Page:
A new study by Frontiers has revealed that positive vaping hashtags on Instagram outnumber anti-vaping content 10,000 to one
Published in Frontiers in Communication, the researchers from the University of California, Berkeley analysed over 200,000 Instagram posts which showed that positive vaping hashtags are used 10,000 times more than the FDA vaping awareness campaign content. This highlights the growing use of e-cigarettes among young users.
“The Real Cost” awareness campaign launched in 2018 by the FDA revealed that nearly one-third of American teenagers are estimated to use e-cigarette devices. The current study demonstrates the limited impact of the FDA awareness campaign. The artificial intelligence method, deep learning, also highlighted the marketing campaign tactics used by vaping companies to target users.
Julia Vassey, corresponding author, University of California, Berkeley said: “U.S. public health officials have been calling vaping among youth an epidemic and have been putting a lot of effort into trying to stop this epidemic by introducing #TheRealCost anti-vaping campaign, but this stark imbalance in the volume of posts has caused the FDA message to be overwhelmed by marketing from the vaping brands.”
A positive view of vaping
E-cigarettes are deemed as a healthier version than conventional cigarettes by many young people. However, vaping has been associated with inflammation, reduced immune responses and breathing problems.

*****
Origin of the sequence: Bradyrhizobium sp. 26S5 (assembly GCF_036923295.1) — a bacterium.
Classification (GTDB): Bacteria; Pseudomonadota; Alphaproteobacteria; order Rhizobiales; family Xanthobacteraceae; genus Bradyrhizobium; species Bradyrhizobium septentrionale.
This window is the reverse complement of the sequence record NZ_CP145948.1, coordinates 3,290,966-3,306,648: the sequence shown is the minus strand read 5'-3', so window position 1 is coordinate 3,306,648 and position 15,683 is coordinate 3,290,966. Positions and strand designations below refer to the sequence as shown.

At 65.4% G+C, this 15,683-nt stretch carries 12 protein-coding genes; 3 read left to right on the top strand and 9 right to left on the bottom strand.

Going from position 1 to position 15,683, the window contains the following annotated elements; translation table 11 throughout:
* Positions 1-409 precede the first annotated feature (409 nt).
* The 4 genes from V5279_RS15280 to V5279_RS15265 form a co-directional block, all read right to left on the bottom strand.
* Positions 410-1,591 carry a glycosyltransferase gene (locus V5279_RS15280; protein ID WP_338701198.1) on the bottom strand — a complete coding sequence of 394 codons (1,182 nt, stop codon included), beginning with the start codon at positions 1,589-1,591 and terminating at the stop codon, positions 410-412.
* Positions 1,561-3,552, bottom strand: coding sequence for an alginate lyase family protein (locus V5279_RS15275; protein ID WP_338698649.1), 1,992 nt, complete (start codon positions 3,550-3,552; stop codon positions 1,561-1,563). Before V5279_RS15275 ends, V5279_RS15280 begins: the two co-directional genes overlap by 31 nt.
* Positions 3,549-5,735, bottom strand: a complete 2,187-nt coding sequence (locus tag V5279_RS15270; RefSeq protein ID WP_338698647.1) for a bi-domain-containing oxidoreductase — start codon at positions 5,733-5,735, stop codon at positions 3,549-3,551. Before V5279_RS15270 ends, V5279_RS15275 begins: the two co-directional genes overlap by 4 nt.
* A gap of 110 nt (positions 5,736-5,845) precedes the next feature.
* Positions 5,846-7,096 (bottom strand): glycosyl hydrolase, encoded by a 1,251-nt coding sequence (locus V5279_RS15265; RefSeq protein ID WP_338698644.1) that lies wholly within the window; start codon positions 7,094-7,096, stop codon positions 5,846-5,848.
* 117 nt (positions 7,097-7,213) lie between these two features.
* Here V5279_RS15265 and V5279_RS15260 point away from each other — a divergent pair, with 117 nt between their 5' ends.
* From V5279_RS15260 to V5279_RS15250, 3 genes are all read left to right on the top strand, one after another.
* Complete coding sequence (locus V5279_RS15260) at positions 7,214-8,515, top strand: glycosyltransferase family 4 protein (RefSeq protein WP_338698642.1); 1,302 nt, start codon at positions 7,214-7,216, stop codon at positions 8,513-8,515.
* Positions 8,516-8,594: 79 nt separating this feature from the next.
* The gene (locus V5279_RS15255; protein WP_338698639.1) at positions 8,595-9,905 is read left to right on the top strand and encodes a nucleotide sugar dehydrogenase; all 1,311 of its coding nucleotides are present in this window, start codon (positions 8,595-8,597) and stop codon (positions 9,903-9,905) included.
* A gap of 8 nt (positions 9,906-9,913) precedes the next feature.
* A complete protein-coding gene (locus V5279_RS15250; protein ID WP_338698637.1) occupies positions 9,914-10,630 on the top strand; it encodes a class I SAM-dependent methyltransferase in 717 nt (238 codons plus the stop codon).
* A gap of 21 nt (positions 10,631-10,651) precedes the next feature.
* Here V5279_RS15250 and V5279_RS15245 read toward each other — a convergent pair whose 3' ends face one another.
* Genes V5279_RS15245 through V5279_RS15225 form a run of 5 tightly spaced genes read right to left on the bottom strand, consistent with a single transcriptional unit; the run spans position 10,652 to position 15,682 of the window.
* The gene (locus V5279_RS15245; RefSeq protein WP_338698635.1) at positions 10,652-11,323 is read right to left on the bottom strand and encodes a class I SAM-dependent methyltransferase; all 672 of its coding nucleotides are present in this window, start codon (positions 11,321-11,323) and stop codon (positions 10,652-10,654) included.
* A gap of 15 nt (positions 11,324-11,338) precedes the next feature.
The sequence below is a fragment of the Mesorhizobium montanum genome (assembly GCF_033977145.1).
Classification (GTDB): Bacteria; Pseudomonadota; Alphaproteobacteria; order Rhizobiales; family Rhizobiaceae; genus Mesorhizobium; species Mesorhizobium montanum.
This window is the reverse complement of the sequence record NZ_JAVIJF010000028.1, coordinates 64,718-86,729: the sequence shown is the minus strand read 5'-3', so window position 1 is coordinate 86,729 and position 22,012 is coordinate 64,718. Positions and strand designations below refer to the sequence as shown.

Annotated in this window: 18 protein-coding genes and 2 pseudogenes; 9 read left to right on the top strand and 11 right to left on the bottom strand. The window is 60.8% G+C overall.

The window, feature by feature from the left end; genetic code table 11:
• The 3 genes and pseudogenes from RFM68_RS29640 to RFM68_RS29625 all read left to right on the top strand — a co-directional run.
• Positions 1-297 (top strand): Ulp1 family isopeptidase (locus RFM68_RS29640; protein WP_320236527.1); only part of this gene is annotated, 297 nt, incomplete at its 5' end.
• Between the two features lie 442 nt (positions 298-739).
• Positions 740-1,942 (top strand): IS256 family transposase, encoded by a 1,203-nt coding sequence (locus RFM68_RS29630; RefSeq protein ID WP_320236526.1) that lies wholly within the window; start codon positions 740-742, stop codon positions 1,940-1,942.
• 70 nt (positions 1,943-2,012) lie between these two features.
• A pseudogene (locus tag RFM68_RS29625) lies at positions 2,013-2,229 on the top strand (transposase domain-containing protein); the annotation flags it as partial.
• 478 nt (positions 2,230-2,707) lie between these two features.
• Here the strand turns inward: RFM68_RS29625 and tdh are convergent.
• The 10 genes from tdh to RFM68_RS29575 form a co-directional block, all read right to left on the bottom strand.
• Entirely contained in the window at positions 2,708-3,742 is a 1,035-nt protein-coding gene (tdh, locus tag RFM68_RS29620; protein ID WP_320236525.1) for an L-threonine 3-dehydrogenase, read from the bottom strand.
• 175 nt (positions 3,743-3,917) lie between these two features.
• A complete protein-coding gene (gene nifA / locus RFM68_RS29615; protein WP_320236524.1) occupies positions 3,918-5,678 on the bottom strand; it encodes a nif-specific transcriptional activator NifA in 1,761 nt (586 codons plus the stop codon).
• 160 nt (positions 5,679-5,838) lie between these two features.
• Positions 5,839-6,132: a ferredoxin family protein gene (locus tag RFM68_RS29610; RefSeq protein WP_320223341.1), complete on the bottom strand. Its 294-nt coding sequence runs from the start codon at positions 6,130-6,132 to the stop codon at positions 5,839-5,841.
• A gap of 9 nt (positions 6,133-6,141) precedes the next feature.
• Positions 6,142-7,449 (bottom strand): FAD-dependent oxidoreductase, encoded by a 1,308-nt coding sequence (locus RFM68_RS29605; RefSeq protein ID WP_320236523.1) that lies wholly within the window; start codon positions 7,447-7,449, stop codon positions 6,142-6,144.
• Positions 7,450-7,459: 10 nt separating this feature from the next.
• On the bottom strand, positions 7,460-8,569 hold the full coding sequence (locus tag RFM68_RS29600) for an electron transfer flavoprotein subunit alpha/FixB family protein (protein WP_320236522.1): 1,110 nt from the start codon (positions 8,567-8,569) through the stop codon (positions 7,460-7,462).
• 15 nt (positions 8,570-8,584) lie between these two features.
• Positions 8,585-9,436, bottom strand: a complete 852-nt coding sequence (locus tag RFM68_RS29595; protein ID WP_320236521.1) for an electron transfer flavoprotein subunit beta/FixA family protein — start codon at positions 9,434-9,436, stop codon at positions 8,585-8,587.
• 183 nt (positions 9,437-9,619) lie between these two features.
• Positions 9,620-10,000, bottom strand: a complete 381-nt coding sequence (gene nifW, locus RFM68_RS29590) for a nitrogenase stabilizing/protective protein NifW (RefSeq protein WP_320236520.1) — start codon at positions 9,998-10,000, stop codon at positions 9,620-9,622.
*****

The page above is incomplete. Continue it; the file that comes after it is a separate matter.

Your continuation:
To gain a deeper insight to how vaping is perceived across social media, Vassey and her colleagues at the UC Berkeley Centre for Integrative Research on Childhood Leukaemia and the Environment (CIRCLE), collected and analysed 245,894 Instagram posts spanning from before and after the #TheRealCost campaign was launched. Additionality, the researchers also interviewed five vaping influencers and eight college-age social media users.
Propaganda and scare tactics
After the launch of the campaign, Vassey and her team discovered that vaping posts were liked nearly three times more, despite the FDA interventions. They also discovered that there were six times as many posts that had greater than 100 likes.
Vassey explained: “We focused on Instagram because the vaping influencers we interviewed for this study identified Instagram as their most important social media marketing platform. Based on the results, the FDA anti-vaping campaign is not very popular, and we saw Instagram user comments disputing the FDA claims of damaging health effects from nicotine and calling the campaign propaganda.”
During the interviews conducted with vaping influencers and college social media users, they viewed the FDA campaign negatively, suggesting they promoted scare tactics and didn’t provide advice and guidance on how to quit.
The researchers analysed common themes across the Instagram images and found that over 70% contained e-juices and devices, which contain higher nicotine concentrations and are popular among e-cigarette beginners. The data shared by the vaping influencers revealed that a lot of their followers were underage (between the ages of 13-17 years old).
Vassey concluded: “We’re hoping the findings will inform public health regulators about the most popular channels used by vaping influencers to promote vaping content among the underage population in order to help counter e-cigarette marketing and slow vaping proliferation among youth, this study could also contribute to providing direction for future federal and local public health anti-vaping intervention campaigns.”